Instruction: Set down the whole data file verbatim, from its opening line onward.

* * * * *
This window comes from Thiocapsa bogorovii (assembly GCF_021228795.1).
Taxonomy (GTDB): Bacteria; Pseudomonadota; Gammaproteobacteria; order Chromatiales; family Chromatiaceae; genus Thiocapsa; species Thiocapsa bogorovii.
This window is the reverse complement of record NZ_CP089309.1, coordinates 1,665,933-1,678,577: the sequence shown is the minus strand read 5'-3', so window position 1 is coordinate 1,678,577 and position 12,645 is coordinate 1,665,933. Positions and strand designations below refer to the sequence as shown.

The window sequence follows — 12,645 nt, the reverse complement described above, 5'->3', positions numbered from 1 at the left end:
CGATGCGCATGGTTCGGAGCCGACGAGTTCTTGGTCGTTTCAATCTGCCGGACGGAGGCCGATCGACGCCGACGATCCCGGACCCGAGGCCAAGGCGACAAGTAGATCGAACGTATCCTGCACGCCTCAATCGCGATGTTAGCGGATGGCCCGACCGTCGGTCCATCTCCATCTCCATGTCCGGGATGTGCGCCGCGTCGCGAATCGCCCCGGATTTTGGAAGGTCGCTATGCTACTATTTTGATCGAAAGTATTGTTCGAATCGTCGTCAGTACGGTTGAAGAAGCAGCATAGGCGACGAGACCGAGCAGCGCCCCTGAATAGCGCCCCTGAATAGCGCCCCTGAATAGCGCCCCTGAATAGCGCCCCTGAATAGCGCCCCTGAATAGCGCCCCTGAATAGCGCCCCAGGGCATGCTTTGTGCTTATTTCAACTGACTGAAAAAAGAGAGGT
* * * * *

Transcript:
This window comes from Thiocapsa bogorovii (assembly GCF_021228795.1).
Taxonomy (GTDB): Bacteria; Pseudomonadota; Gammaproteobacteria; order Chromatiales; family Chromatiaceae; genus Thiocapsa; species Thiocapsa bogorovii.
This window is the reverse complement of record NZ_CP089309.1, coordinates 1,665,933-1,678,577: the sequence shown is the minus strand read 5'-3', so window position 1 is coordinate 1,678,577 and position 12,645 is coordinate 1,665,933. Positions and strand designations below refer to the sequence as shown.

The window sequence follows — 12,645 nt, the reverse complement described above, 5'->3', positions numbered from 1 at the left end:
CGATGCGCATGGTTCGGAGCCGACGAGTTCTTGGTCGTTTCAATCTGCCGGACGGAGGCCGATCGACGCCGACGATCCCGGACCCGAGGCCAAGGCGACAAGTAGATCGAACGTATCCTGCACGCCTCAATCGCGATGTTAGCGGATGGCCCGACCGTCGGTCCATCTCCATCTCCATGTCCGGGATGTGCGCCGCGTCGCGAATCGCCCCGGATTTTGGAAGGTCGCTATGCTACTATTTTGATCGAAAGTATTGTTCGAATCGTCGTCAGTACGGTTGAAGAAGCAGCATAGGCGACGAGACCGAGCAGCGCCCCTGAATAGCGCCCCTGAATAGCGCCCCTGAATAGCGCCCCTGAATAGCGCCCCTGAATAGCGCCCCTGAATAGCGCCCCTGAATAGCGCCCCAGGGCATGCTTTGTGCTTATTTCAACTGACTGAAAAAAGAGAGGT